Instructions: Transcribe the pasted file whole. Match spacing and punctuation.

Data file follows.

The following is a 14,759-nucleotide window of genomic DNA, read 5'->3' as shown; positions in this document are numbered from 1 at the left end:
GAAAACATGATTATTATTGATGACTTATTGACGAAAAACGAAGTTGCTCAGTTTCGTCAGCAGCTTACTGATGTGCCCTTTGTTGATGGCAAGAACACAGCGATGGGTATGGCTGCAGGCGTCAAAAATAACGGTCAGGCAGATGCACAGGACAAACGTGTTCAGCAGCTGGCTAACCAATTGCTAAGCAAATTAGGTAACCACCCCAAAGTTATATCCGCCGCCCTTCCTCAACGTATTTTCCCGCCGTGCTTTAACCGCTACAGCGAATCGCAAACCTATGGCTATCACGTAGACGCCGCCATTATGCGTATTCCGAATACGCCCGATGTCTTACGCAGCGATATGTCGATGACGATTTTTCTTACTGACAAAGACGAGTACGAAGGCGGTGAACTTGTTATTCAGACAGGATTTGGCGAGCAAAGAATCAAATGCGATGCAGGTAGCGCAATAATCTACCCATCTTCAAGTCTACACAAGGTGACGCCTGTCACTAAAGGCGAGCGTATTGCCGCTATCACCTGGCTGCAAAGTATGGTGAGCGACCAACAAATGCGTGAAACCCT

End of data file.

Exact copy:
The following is a 14,759-nucleotide window of genomic DNA, read 5'->3' as shown; positions in this document are numbered from 1 at the left end:
GAAAACATGATTATTATTGATGACTTATTGACGAAAAACGAAGTTGCTCAGTTTCGTCAGCAGCTTACTGATGTGCCCTTTGTTGATGGCAAGAACACAGCGATGGGTATGGCTGCAGGCGTCAAAAATAACGGTCAGGCAGATGCACAGGACAAACGTGTTCAGCAGCTGGCTAACCAATTGCTAAGCAAATTAGGTAACCACCCCAAAGTTATATCCGCCGCCCTTCCTCAACGTATTTTCCCGCCGTGCTTTAACCGCTACAGCGAATCGCAAACCTATGGCTATCACGTAGACGCCGCCATTATGCGTATTCCGAATACGCCCGATGTCTTACGCAGCGATATGTCGATGACGATTTTTCTTACTGACAAAGACGAGTACGAAGGCGGTGAACTTGTTATTCAGACAGGATTTGGCGAGCAAAGAATCAAATGCGATGCAGGTAGCGCAATAATCTACCCATCTTCAAGTCTACACAAGGTGACGCCTGTCACTAAAGGCGAGCGTATTGCCGCTATCACCTGGCTGCAAAGTATGGTGAGCGACCAACAAATGCGTGAAACCCT